The Two Types of Fiber and How to Get More of Each in Your Diet

shutterstock_76317430Fiber – most people don’t get enough of it. Experts recommend that people eat between 25 and 35 grams of fiber a day, but most people only get about half this amount. One reason is people don’t know the importance of fiber and which foods they should eat to meet their fiber requirements.

Types of Dietary Fiber

There are two types of dietary fiber – soluble and insoluble fiber. These fiber types are distinguished by how the intestinal tract handles them and the role each plays in health. A healthy, balanced diet should contain both fiber types.

Soluble Fiber

When soluble fiber enters the stomach, it dissolves in the watery environment of the stomach and intestines to form a thick, gelatinous material that slows down the movement of food through the digestive tract. It also delays the rate at which the stomach empties creating a sense of fullness. That’s why foods rich in soluble fiber fill you up quickly and keep you satisfied longer. They also help to moderate the rise in blood sugar and insulin that occurs with a high-carb meal. Soluble fiber even helps with weight loss by increasing satiety and reducing the rise in insulin after a meal.

Soluble fiber is also heart-healthy because it lowers levels of LDL-cholesterol that can clog and narrow arterial walls leading to heart disease. Soluble fiber isn’t easily digested when it enters the intestines, but bacteria can feast on it. When they do, they produce short-chain fatty acids that lower the risk of colon cancer. Healthy heart, weight control, and a more cancer-resistant colon – three good reasons to add more soluble fiber to your diet.

How to Get More of It: Soluble-Fiber Sources

The best sources of soluble fiber are beans, oats, berries, apple, barley, peas, bananas, carrots, root vegetables, and psyllium seeds. Start the day with a bowl of oatmeal topped with berries, and you’ll get a jumpstart on soluble fiber for the day.

Insoluble Fiber

Insoluble fiber is appropriately named because it doesn’t dissolve in water. Instead, it passes unchanged through the intestinal tract. As it moves through the intestines, it attracts water to it, which causes the stool to become softer and bulkier. This creates a laxative-like effect, reducing the risk of constipation and a common intestinal condition called diverticulitis. It may also lower the risk of colon cancer by speeding up the movement of waste through the intestines so it doesn’t stay in contact with the bowel wall as long.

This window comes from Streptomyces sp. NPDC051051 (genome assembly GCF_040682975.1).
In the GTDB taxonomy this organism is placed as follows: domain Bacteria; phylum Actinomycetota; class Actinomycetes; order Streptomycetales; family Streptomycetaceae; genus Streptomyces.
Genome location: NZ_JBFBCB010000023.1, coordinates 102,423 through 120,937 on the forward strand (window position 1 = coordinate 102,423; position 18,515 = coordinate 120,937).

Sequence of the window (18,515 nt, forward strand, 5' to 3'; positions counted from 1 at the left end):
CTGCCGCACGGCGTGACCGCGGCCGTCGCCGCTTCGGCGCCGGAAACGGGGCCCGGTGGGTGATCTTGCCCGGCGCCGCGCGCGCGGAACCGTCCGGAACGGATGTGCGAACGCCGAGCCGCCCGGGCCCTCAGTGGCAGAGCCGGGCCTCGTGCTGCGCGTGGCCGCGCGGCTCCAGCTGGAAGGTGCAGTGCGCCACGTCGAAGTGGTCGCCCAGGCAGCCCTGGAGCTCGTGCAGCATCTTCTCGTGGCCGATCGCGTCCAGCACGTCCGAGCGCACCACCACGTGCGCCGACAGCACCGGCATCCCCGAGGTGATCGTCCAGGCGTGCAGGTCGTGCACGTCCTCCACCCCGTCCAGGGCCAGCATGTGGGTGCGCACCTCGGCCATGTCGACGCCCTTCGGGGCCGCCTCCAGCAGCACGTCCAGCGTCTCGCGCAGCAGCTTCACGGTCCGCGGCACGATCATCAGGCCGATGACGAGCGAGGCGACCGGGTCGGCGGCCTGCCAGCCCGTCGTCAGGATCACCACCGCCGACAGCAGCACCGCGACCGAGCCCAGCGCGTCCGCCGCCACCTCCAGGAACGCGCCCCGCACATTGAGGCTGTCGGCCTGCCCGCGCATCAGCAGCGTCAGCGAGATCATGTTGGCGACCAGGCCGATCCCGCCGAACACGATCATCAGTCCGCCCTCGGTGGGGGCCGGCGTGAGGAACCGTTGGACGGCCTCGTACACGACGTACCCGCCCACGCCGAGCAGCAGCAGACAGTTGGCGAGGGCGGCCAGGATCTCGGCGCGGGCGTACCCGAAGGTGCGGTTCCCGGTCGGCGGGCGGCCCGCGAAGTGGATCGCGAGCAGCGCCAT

How to Get More of It: Insoluble-Fiber Sources

The best sources of insoluble fiber are whole grain foods, wheat brans, seeds, and many fruits and vegetables. To get more insoluble fiber, eat fruit with the peel intact.

How to Increase the Amount of Fiber in Your Diet

As you can see, most fruits, vegetables, and whole grains are a source of both soluble and insoluble fiber, so you can’t go wrong eating more of these foods. The problem arises when people eat too many processed foods where the natural fiber has been removed during processing. A cup of brown rice contains 3.5 grams of fiber while a cup of white rice has less than a gram. Because of the additional fiber, brown rice is also more filling.

The two best ways to increase the amount of fiber in your diet is to cut back or eliminate most processed foods, and gradually increase the number of fruits and vegetables you eat. When you choose a snack, skip the potato chips and choose nuts instead. Buy whole-grain bread and whole-grain cereals or oatmeal. Substitute beans and lentils for some of the meat you eat each week. These changes will help boost the amount of fiber in your diet. It’s best to make these changes gradually since increasing fiber too fast can cause gas and bloating.

The Bottom Line?

Boost your health by eating more fiber-rich foods, and enjoy their many health benefits.



Nutr Rev. 1991 Jul;49(7):195-203.
Medscape.com. “The Health Benefits of Fiber: Fiber’s Health Benefits”
Diabetes Care. 2006;29:976-981.


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